Decades after warrior-king Sheikh Mahmud’s overthrow, Kurds keep on fighting for a homeland.
Sulaimania, Iraq – “Give that boy 25,000 dinars [$20]! He helped me bring in the flowers,” said the man in the navy blazer and beige chinos. “And dim the lights, lower the music.”
Chalak Salar lit up a cigarette and invited his guests to sit down. As Iraq’s war grinds on, he has been running the newest hot spot in the northern Kurdish city of Sulaimania. There are daily reports of atrocities committed by the Islamic State of Iraq and the Levant (ISIL), and as political squabbling continues, investors are packing up and locals are paying thousands of dollars to join the queues in Europe for asylum.
But Salar, the 42-year-old proprietor of the first and only jazz bar in Iraq’s Kurdish region, is unfazed.
“I get tip-offs from my friends in the security business from time to time,” he told Al Jazeera, with a shrug of his shoulders. “They tell me, ‘We hear there may be trouble, be careful.’ So I ask the staff to be extra vigilant.”
After the ousting of former Iraqi leader Saddam Hussein in 2003, the country’s northern Kurdish region became a boom town, as investors, NGO workers, diplomats and consultants began pouring in. But aside from a handful of tea houses and kebab joints, there were few places for them to hang out during off-hours.
Several years in the making, Uptown Jazz finally opened its doors in September. Salar acknowledges that with the continuing threat posted by ISIL, it was not the ideal time to launch a business.
Sulaimania has developed a lot in the last few years, and the locals here are famed for liking to try new things.
“It’s not a good time, but I am not worried,” Salar said. “It’ll get better.”
Located on the top floor of the Copthorne Baranan Hotel in the city’s lively Sachinar area, Uptown Jazz is already starting to become a fixture on Sulaimania’s entertainment scene. The club’s wood-panelled interior features a lacquered piano, traditional Kurdish instruments and posters and films of famous jazz bands.
Although this is the first jazz bar in the Kurdish region, it is not the first of its kind in Iraq: Many older Iraqi exiles still remember the night, 52 years ago, when Duke Ellington and his band played in Baghdad on the eve of the 1963 Baathist military coup.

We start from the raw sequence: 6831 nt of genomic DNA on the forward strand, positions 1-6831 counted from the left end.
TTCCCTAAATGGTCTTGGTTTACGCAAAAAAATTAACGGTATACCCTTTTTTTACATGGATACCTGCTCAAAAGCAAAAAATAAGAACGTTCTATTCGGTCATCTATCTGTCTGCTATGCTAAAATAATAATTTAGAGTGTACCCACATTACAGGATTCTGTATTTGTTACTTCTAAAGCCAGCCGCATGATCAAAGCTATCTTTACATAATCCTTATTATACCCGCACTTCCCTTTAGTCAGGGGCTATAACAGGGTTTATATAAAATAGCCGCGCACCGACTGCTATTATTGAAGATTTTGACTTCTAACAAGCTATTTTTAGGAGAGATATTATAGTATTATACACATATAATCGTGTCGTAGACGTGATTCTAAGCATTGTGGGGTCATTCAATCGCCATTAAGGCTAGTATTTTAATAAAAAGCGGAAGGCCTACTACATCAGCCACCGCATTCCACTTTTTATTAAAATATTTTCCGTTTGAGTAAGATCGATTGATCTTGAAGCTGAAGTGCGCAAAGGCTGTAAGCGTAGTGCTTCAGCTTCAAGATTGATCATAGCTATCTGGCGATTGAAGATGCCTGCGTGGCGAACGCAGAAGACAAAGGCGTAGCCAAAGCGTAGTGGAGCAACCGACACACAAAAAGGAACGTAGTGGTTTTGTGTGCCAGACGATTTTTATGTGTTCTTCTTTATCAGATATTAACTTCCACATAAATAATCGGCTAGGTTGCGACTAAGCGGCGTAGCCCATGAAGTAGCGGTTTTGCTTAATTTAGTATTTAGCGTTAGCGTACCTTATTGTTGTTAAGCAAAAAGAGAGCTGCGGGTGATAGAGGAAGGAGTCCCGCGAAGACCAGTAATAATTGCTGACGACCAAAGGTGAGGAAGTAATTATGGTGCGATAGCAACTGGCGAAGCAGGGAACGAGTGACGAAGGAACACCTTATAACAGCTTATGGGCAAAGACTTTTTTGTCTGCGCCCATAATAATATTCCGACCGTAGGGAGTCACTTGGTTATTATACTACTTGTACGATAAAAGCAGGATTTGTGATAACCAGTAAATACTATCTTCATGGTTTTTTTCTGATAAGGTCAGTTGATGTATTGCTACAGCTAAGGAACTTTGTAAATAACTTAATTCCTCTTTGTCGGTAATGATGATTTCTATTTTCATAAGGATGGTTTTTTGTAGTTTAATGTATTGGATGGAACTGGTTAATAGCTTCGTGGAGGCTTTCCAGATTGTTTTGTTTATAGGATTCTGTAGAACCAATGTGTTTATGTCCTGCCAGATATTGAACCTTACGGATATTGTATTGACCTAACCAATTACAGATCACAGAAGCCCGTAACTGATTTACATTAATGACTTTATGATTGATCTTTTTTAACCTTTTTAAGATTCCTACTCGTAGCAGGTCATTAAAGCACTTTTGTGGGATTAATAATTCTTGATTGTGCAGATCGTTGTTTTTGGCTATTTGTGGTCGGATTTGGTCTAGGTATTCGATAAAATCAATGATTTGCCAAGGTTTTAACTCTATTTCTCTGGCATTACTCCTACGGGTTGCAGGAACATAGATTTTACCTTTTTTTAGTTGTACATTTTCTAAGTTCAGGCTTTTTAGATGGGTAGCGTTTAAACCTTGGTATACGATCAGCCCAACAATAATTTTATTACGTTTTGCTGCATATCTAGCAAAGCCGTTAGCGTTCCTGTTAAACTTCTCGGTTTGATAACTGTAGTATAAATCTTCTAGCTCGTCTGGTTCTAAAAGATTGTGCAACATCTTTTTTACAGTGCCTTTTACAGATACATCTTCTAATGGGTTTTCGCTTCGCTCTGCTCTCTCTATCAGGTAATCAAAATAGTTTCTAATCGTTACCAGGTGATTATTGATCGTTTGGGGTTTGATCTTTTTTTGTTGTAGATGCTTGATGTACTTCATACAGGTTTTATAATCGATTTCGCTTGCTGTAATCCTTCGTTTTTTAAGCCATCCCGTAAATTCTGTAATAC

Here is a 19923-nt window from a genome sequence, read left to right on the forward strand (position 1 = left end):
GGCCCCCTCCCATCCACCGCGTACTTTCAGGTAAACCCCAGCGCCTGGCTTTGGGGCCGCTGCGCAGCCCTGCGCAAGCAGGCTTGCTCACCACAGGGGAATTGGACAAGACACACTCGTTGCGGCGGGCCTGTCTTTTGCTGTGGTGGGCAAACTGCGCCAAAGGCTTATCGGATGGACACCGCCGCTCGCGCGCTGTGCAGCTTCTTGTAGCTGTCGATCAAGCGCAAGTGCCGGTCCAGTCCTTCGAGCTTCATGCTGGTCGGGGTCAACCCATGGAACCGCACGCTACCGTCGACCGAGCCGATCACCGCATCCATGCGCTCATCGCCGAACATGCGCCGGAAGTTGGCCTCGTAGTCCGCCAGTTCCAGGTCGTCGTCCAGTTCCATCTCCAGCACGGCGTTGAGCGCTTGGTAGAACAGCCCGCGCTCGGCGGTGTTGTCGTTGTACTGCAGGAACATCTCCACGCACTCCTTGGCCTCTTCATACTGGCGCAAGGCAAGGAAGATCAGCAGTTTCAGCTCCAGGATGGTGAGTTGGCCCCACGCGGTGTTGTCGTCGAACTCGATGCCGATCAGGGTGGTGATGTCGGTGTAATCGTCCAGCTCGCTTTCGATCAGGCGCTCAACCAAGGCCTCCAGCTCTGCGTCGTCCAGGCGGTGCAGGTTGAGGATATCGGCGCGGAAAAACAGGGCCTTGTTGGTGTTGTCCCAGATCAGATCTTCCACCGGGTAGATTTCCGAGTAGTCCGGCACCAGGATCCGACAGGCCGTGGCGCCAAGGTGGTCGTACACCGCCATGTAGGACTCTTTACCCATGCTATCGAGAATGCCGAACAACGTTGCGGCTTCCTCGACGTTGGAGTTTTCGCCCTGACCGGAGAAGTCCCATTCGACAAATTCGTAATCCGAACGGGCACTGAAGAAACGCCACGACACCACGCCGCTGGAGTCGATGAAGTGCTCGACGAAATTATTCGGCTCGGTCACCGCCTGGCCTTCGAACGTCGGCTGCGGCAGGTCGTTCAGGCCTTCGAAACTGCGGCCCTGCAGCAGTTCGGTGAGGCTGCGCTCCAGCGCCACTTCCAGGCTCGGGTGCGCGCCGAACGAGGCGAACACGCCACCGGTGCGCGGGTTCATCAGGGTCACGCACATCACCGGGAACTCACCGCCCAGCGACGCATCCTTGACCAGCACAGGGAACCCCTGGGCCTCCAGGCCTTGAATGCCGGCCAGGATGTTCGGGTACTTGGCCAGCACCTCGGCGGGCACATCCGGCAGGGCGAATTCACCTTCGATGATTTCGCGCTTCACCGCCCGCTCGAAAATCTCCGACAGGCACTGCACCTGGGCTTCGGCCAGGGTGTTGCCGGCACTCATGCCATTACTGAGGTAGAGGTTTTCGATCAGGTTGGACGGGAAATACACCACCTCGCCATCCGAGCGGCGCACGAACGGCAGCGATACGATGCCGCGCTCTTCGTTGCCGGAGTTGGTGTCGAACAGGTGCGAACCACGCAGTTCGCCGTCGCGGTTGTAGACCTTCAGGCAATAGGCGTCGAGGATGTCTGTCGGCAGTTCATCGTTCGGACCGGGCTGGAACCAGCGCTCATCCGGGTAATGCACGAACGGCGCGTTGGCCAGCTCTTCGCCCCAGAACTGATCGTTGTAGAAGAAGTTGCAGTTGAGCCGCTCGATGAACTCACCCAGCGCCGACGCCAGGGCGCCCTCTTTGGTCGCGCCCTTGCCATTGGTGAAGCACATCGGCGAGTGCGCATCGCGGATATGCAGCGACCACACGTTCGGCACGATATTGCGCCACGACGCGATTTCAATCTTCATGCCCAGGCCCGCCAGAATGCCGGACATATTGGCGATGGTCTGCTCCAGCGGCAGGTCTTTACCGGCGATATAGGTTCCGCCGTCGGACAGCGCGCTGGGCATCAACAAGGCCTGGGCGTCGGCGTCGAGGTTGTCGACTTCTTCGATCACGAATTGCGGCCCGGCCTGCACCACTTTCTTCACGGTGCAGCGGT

As the cultural capital of Iraq’s Kurdish region, Sulaimania was a plausible – even natural – location for the country’s second-ever jazz club. Still, the road to opening night was not as smooth as Salar and his team had hoped.
“Coming up with the concept to opening night took about three and a half months,” Nuha Serrac, an Iraqi Kurd from the United States hired by Salar as a project manager, told Al Jazeera. “It was very difficult to find the right mix of staff with good hospitality experience and who could understand what we are trying to achieve with the venue. At one stage we were really panicking. Even getting the chefs to understand the international menu was difficult, but we got there eventually.”
Most of Sulaimania’s social clubs and hotels offer live music at least once a week, but it is usually Kurdish, Arabic or Western pop songs. Jazz is so uncommon that many residents of the city are not even familiar with the style.
Finding a jazz band was not easy either, Salar said. With the help of some friends, he has been able to bring together some of the city’s up-and-coming musicians to develop a jazz ensemble, and brought in a jazz singer from Colombia to add a female presence to the group.
Listen to a clip of live music from Uptown Jazz:
“Sulaimania has developed a lot in the last few years, and the locals here are famed for liking to try new things; it excites them,” Salar said. “We also have a large number of expats working here, and they are familiar with jazz, so I think the combination will work.”
Not everyone agrees. Darya Ibrahim, a 27-year-old resident of Sulaimania, told Al Jazeera that while residents of the city do like to try new things, the novelty soon wears off and they lose interest.
“For sure, people will go out of curiosity – perhaps even two or three times. They may even get a small group of regulars, but even those regulars will eventually get bored and stop going,” Ibrahim suggested.
For some, the problem may be financial: With the average cocktail priced upwards of $10, it is well beyond the budget of an average Iraqi Kurd. And with foreigners leaving the city in droves due to the economic downturn and deteriorating security conditions, the bar may have to rely a lot more on luring local clientele.
Serrac concedes it will take time to educate the local public about jazz.
“There are plans in the future to also have performances where Kurdish instruments are used to help broaden the appeal,” she said. “[Still], it may take time for locals to understand what jazz truly is. One friend asked me if it was a new dish on the menu!”
On opening night in September, Uptown Jazz drew a mix of the city’s business elite, students from the nearby American University, local artists and musicians, and a handful of foreigners. Around 150 people attended throughout the evening, putting the bar close to capacity.
The mood was generally positive, with patrons saying they liked the venue and the jazz music, but some felt the prices were too high, noting it was somewhere they would visit only occasionally.
Although the playlist may need some fine-tuning, Salar is convinced the venture will succeed over time.
“Of course, jazz is a new concept here; it will take time… For the moment, I just want people to come and enjoy the experience.”